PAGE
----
Community watchdog Juanita Sumner, speaking from her chair in the audience, took issue with the task force’s desire to recommend legislation. She argued that trash trucks are largely to blame for the plastic-bag litter seen near landfills and that studies show banning plastic bags increases the use of paper bags, which aren’t any better on the environment.
“So, if you can’t convince people to do something, you have to force legislation down their throats?” she asked. “I resent that. I don’t see how any of you is qualified to pick and choose what bags I’m allowed to use.”
One distinction another member of the public made—and Luvaas repeated—was that an ordinance like those that have been passed in numerous jurisdictions around California would regulate the stores, not the public.
“If anyone’s being forced right now, it’s us being forced to subsidize the use of single-use bags by those who can’t be bothered to bring their own,” Luvaas said.
Early in the discussion, Reddemann explained that her main concern upon first discussing a ban or restriction on plastic bags was the potential of being sued by big plastic. Others shared her concern—after all, ChicoBag was sued last year by three plastic-bag manufacturers, and several cities have been sued in response to their desire to ban bags. ChicoBag and one of the bag companies settled out of court; the others backed out of the suit.
Reddemann, in researching for this night’s discussion, spoke with ChicoBag’s Keller, who put her in touch with an attorney working with www.plasticbaglaws.org, she said. That attorney offered help in drafting an ordinance for Chico that would be legally sound and lawsuit-free, based on legislation passed and tested in other communities.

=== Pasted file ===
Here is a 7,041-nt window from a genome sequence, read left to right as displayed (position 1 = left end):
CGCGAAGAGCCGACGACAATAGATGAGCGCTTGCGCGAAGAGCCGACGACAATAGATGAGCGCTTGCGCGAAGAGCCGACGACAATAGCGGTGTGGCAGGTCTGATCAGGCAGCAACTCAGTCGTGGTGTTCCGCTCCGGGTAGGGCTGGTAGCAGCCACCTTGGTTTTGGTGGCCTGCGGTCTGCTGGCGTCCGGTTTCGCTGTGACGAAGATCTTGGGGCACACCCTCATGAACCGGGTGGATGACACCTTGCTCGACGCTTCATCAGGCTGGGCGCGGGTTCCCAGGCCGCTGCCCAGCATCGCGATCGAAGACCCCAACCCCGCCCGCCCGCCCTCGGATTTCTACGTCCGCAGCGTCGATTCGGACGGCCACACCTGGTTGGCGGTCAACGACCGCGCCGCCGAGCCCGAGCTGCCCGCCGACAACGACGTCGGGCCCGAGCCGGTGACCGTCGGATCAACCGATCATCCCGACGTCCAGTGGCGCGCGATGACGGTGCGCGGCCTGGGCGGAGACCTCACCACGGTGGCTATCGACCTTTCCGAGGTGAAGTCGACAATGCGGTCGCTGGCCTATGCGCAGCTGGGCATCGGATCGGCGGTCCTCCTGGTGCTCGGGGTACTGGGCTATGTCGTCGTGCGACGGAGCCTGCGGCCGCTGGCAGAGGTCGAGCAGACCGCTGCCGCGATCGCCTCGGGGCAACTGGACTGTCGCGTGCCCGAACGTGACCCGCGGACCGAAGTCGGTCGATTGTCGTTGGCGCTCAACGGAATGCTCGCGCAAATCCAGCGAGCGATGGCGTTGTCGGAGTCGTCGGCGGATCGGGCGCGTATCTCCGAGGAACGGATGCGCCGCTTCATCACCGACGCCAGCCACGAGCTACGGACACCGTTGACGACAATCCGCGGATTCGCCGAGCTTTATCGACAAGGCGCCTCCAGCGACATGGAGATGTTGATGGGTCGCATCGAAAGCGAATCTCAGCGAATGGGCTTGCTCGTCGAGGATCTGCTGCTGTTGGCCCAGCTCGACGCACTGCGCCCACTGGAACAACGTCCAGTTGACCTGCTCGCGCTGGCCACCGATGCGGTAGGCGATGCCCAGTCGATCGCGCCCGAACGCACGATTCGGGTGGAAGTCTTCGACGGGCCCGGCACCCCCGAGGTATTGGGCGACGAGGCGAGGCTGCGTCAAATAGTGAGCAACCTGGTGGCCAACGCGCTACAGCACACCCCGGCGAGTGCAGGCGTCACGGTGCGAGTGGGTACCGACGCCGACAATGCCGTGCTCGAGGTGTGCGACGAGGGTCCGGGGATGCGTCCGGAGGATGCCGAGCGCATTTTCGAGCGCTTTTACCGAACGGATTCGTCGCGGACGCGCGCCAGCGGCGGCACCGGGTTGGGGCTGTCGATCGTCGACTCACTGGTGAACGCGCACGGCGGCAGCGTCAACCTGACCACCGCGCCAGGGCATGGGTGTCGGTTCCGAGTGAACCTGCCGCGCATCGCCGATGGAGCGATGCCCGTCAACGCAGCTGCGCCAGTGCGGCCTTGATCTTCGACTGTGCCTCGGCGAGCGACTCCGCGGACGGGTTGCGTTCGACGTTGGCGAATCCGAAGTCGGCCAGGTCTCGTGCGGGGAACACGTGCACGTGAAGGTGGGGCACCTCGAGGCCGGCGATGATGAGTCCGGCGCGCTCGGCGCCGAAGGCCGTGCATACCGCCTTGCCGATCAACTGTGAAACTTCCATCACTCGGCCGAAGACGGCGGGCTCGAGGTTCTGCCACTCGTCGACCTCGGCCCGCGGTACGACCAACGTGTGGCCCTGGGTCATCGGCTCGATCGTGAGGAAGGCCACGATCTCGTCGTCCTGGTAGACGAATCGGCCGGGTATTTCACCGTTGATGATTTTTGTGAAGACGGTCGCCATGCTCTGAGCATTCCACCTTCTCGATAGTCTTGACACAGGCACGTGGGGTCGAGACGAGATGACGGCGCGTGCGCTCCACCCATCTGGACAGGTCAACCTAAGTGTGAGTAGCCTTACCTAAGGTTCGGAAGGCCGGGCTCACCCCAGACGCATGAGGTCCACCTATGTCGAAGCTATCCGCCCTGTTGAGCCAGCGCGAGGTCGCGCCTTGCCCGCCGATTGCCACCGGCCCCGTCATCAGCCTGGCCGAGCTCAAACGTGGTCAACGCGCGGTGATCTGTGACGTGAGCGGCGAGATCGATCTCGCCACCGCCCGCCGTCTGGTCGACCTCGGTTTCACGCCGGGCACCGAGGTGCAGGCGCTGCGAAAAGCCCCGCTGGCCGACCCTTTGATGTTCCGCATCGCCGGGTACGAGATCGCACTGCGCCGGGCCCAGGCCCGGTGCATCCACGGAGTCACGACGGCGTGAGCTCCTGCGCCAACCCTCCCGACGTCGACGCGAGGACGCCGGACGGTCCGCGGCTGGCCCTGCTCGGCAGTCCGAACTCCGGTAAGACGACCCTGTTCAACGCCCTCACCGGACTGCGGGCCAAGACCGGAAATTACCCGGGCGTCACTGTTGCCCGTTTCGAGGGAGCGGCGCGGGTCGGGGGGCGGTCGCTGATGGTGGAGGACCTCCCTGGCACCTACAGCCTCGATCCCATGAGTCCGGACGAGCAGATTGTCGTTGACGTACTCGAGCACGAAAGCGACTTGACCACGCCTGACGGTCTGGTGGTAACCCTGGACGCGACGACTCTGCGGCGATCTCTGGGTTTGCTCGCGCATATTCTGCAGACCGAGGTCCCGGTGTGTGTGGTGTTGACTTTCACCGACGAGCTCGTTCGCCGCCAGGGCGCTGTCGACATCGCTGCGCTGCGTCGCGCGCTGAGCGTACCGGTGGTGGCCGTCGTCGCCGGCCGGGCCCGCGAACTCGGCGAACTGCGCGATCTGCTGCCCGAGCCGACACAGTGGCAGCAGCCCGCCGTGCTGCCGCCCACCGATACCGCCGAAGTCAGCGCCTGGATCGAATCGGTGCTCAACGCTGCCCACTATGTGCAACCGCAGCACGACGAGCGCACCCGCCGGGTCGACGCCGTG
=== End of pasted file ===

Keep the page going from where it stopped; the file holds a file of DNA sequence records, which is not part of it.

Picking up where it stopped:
Indeed, many cities and counties around California have bans or restrictions in place. Those include San Francisco, Long Beach, Malibu, Santa Monica, San Jose, Calabasas and Manhattan Beach, as well as Marin and Los Angeles counties. A legal battle brought by the Save the Plastic Bag Coalition against Manhattan Beach over its ban landed in the California Supreme Court over the summer. The court ruled in favor of Manhattan Beach’s legislation, according to a Los Angeles Times report, sending a message to other municipalities that similar bans will stand up in court.
When it came time to vote, task force members Chapman and Toni Scott argued against regulation—“I don’t think this needs the city’s stamp of approval,” Scott said—but the other seven in attendance agreed to recommend the City Council discuss a restriction on single-use bags. Those include the handled, lightweight bags often offered at check stands at large stores and would exclude heavier plastic bags found in produce and meat departments.
Any restriction would likely affect large chain, grocery and pharmacy stores.
“More and more cities have this [type of legislation] sitting there waiting,” Reddemann said. “It’s one of the practical things we can do for the environment.”